Consumer Reports just tested 19 mini-fridges, including ones from Danby, Haier and Kenmore, to find out which ones do the best job of keeping your food cool.
There are two basic types: ones with a separate freezer compartment and ones that have the freezer inside the refrigerator section.
Testers put thermocouples throughout the refrigerator section to measure the temperature. In the freezer section, thermocouples are put into packages of frozen spinach. Testers monitored how evenly each refrigerator maintains the temperature in both sections.
"Inconsistent temperatures affected nearly every mini-fridge," said Dan DiClerico, Consumer Reports. "In two-door models, the problem was worse in the refrigerator section, while in the other types it was an issue in the freezer."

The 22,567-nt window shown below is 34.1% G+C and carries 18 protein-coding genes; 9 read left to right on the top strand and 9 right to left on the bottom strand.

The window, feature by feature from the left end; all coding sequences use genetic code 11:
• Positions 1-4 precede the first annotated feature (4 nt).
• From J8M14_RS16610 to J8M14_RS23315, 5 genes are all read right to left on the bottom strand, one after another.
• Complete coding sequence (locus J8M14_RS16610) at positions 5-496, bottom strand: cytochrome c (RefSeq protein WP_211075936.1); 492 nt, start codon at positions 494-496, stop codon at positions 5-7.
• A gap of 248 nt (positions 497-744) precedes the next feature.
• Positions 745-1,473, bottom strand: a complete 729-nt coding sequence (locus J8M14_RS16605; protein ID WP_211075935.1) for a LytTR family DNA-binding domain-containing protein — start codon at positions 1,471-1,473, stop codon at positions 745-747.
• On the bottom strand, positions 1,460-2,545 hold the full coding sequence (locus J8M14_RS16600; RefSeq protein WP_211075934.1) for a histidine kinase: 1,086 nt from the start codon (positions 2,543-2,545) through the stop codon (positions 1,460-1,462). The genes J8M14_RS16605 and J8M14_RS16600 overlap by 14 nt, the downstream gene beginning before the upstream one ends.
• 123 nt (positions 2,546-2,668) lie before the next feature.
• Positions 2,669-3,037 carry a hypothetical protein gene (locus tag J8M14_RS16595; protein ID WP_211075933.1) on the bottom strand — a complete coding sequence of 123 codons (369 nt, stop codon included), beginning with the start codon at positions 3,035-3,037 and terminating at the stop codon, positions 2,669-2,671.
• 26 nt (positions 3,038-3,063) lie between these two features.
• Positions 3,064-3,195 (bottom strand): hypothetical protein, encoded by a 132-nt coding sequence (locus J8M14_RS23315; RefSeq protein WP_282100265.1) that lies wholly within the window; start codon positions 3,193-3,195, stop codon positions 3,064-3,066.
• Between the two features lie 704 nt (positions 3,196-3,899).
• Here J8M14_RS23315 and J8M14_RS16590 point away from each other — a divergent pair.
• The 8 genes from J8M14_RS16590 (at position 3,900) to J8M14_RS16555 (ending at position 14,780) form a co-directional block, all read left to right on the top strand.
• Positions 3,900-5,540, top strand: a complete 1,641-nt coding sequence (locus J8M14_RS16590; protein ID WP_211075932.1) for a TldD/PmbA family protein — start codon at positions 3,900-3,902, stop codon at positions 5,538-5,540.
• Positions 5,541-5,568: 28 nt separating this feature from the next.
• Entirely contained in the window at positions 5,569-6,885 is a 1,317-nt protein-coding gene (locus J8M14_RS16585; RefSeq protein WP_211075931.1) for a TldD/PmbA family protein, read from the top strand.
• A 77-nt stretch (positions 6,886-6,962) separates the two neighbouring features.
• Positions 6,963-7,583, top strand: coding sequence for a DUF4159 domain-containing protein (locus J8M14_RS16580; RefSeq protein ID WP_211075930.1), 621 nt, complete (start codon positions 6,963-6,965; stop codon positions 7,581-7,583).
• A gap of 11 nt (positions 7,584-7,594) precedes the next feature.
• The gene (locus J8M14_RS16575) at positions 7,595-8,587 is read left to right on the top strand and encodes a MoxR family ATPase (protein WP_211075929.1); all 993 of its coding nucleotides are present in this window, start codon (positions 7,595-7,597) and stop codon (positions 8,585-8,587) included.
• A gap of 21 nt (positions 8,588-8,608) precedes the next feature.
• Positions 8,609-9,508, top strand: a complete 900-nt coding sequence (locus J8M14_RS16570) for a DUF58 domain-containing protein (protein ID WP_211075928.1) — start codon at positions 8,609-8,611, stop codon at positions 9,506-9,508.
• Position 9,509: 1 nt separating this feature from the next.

Testers used an audio sensor to measure how noisy each fridge is. Some are much louder than others.
Energy efficiency is another area where testers found big differences.
"Some of these compact refrigerators cost nearly as much to run as a full-sized model, even though they only have about a quarter of the space," said DiClerico.
In the end, Consumer Reports found most of the mini-refrigerators tested didn't perform well. But testers did find one to recommend, a Frigidaire model that costs $220. Both the fridge and freezer sections keep their cool.
Consumer Reports says before you buy a mini-fridge for a dorm room, check the rules at your school. Some colleges don't allow fridges, and others require that you rent them from the school itself.